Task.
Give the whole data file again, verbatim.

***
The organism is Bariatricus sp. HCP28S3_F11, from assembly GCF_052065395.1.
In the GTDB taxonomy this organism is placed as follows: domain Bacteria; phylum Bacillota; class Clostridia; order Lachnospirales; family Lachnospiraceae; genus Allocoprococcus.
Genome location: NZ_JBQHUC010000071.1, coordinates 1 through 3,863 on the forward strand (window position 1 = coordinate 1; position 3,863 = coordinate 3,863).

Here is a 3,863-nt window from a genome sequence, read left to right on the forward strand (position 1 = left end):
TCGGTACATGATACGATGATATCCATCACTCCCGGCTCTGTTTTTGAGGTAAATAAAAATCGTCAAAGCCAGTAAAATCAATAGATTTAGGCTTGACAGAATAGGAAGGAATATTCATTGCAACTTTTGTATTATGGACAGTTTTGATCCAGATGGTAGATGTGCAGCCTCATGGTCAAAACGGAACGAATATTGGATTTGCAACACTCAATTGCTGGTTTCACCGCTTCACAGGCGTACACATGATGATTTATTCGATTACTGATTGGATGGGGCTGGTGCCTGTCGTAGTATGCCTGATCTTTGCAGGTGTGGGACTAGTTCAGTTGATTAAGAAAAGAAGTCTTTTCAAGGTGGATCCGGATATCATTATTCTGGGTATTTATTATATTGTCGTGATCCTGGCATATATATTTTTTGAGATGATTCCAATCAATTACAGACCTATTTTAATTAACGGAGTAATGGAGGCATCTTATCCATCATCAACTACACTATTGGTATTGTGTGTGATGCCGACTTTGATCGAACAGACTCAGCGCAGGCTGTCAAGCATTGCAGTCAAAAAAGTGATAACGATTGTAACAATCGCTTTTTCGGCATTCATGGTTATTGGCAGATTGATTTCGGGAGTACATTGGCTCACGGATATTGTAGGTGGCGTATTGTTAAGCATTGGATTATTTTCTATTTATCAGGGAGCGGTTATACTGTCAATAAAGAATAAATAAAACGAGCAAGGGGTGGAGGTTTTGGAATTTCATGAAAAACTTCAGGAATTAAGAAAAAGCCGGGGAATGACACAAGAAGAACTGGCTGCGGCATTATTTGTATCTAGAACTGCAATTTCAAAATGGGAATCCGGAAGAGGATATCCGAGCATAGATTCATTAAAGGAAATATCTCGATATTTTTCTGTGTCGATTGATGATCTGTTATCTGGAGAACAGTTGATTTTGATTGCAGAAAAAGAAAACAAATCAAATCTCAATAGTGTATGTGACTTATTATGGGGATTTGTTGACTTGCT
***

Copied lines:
The organism is Bariatricus sp. HCP28S3_F11, from assembly GCF_052065395.1.
In the GTDB taxonomy this organism is placed as follows: domain Bacteria; phylum Bacillota; class Clostridia; order Lachnospirales; family Lachnospiraceae; genus Allocoprococcus.
Genome location: NZ_JBQHUC010000071.1, coordinates 1 through 3,863 on the forward strand (window position 1 = coordinate 1; position 3,863 = coordinate 3,863).

Here is a 3,863-nt window from a genome sequence, read left to right on the forward strand (position 1 = left end):
TCGGTACATGATACGATGATATCCATCACTCCCGGCTCTGTTTTTGAGGTAAATAAAAATCGTCAAAGCCAGTAAAATCAATAGATTTAGGCTTGACAGAATAGGAAGGAATATTCATTGCAACTTTTGTATTATGGACAGTTTTGATCCAGATGGTAGATGTGCAGCCTCATGGTCAAAACGGAACGAATATTGGATTTGCAACACTCAATTGCTGGTTTCACCGCTTCACAGGCGTACACATGATGATTTATTCGATTACTGATTGGATGGGGCTGGTGCCTGTCGTAGTATGCCTGATCTTTGCAGGTGTGGGACTAGTTCAGTTGATTAAGAAAAGAAGTCTTTTCAAGGTGGATCCGGATATCATTATTCTGGGTATTTATTATATTGTCGTGATCCTGGCATATATATTTTTTGAGATGATTCCAATCAATTACAGACCTATTTTAATTAACGGAGTAATGGAGGCATCTTATCCATCATCAACTACACTATTGGTATTGTGTGTGATGCCGACTTTGATCGAACAGACTCAGCGCAGGCTGTCAAGCATTGCAGTCAAAAAAGTGATAACGATTGTAACAATCGCTTTTTCGGCATTCATGGTTATTGGCAGATTGATTTCGGGAGTACATTGGCTCACGGATATTGTAGGTGGCGTATTGTTAAGCATTGGATTATTTTCTATTTATCAGGGAGCGGTTATACTGTCAATAAAGAATAAATAAAACGAGCAAGGGGTGGAGGTTTTGGAATTTCATGAAAAACTTCAGGAATTAAGAAAAAGCCGGGGAATGACACAAGAAGAACTGGCTGCGGCATTATTTGTATCTAGAACTGCAATTTCAAAATGGGAATCCGGAAGAGGATATCCGAGCATAGATTCATTAAAGGAAATATCTCGATATTTTTCTGTGTCGATTGATGATCTGTTATCTGGAGAACAGTTGATTTTGATTGCAGAAAAAGAAAACAAATCAAATCTCAATAGTGTATGTGACTTATTATGGGGATTTGTTGACTTGCT